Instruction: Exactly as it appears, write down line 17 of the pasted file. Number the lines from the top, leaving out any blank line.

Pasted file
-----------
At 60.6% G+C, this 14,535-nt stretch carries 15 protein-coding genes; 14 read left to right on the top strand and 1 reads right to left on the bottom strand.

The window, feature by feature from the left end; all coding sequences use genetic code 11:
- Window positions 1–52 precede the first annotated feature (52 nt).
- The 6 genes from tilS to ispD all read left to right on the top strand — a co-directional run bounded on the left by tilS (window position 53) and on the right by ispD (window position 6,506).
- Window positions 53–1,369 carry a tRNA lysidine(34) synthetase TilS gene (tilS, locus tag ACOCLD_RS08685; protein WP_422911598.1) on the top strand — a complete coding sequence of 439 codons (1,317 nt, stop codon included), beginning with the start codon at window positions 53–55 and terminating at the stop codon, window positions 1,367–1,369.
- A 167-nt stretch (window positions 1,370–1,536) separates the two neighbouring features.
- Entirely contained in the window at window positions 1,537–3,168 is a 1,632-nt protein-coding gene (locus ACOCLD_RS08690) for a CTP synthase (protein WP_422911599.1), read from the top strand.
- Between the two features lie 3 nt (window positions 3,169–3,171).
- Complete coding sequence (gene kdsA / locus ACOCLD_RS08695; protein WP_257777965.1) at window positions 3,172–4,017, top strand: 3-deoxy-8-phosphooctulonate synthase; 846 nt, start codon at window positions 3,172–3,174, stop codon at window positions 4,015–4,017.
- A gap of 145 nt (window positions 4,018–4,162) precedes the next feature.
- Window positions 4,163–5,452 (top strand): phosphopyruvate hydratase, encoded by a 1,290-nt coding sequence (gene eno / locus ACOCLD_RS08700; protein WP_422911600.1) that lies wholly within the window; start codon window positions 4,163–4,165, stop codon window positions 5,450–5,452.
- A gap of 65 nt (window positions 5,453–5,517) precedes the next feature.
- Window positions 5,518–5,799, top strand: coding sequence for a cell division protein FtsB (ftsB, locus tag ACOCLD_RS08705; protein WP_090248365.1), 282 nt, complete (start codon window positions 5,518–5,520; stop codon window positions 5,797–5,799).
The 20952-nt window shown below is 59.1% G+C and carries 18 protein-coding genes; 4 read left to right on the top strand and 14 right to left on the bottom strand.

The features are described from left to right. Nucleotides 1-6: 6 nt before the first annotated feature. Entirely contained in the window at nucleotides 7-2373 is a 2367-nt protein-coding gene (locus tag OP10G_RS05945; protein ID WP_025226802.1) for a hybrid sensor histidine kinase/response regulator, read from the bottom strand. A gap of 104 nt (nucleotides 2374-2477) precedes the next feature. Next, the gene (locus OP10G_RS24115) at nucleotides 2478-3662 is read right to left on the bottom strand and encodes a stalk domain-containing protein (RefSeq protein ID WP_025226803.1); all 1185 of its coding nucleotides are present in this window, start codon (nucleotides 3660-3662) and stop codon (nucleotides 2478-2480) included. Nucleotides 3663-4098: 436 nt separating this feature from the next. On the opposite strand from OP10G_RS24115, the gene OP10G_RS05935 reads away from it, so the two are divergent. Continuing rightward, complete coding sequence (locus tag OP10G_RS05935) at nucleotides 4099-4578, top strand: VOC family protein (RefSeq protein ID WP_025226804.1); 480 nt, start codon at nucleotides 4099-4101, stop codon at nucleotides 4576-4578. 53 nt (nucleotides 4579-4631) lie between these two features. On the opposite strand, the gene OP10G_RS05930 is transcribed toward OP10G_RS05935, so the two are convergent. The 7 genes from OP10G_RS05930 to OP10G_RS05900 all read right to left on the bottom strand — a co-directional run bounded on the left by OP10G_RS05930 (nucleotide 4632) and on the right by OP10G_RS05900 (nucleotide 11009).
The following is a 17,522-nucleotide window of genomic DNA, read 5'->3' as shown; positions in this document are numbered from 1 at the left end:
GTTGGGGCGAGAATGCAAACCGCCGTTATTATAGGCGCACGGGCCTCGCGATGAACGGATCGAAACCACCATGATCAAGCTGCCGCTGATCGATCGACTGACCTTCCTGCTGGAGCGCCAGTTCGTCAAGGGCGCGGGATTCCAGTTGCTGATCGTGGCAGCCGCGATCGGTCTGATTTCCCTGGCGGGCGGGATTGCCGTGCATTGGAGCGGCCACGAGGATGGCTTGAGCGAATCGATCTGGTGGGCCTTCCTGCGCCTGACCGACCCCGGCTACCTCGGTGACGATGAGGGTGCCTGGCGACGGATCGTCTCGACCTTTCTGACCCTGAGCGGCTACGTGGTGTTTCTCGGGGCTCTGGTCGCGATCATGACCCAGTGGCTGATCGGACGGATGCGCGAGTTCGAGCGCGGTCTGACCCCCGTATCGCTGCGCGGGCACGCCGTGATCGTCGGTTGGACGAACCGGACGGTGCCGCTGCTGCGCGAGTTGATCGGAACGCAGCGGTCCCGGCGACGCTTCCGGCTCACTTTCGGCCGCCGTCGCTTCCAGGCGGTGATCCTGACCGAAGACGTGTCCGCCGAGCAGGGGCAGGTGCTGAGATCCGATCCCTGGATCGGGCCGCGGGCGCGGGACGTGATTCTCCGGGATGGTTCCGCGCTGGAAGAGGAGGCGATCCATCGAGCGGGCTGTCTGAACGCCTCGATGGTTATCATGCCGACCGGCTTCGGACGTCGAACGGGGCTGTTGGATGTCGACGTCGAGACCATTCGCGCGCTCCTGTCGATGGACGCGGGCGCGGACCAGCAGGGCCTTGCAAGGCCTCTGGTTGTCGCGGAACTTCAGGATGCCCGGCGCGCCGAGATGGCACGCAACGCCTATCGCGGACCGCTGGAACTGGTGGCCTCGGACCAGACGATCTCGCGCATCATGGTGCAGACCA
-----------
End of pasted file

GTTGGGGCGAGAATGCAAACCGCCGTTATTATAGGCGCACGGGCCTCGCGATGAACGGATCGAAACCACCATGATCAAGCTGCCGCTGATCGATCGACTGACCTTCCTGCTGGAGCGCCAGTTCGTCAAGGGCGCGGGATTCCAGTTGCTGATCGTGGCAGCCGCGATCGGTCTGATTTCCCTGGCGGGCGGGATTGCCGTGCATTGGAGCGGCCACGAGGATGGCTTGAGCGAATCGATCTGGTGGGCCTTCCTGCGCCTGACCGACCCCGGCTACCTCGGTGACGATGAGGGTGCCTGGCGACGGATCGTCTCGACCTTTCTGACCCTGAGCGGCTACGTGGTGTTTCTCGGGGCTCTGGTCGCGATCATGACCCAGTGGCTGATCGGACGGATGCGCGAGTTCGAGCGCGGTCTGACCCCCGTATCGCTGCGCGGGCACGCCGTGATCGTCGGTTGGACGAACCGGACGGTGCCGCTGCTGCGCGAGTTGATCGGAACGCAGCGGTCCCGGCGACGCTTCCGGCTCACTTTCGGCCGCCGTCGCTTCCAGGCGGTGATCCTGACCGAAGACGTGTCCGCCGAGCAGGGGCAGGTGCTGAGATCCGATCCCTGGATCGGGCCGCGGGCGCGGGACGTGATTCTCCGGGATGGTTCCGCGCTGGAAGAGGAGGCGATCCATCGAGCGGGCTGTCTGAACGCCTCGATGGTTATCATGCCGACCGGCTTCGGACGTCGAACGGGGCTGTTGGATGTCGACGTCGAGACCATTCGCGCGCTCCTGTCGATGGACGCGGGCGCGGACCAGCAGGGCCTTGCAAGGCCTCTGGTTGTCGCGGAACTTCAGGATGCCCGGCGCGCCGAGATGGCACGCAACGCCTATCGCGGACCGCTGGAACTGGTGGCCTCGGACCAGACGATCTCGCGCATCATGGTGCAGACCA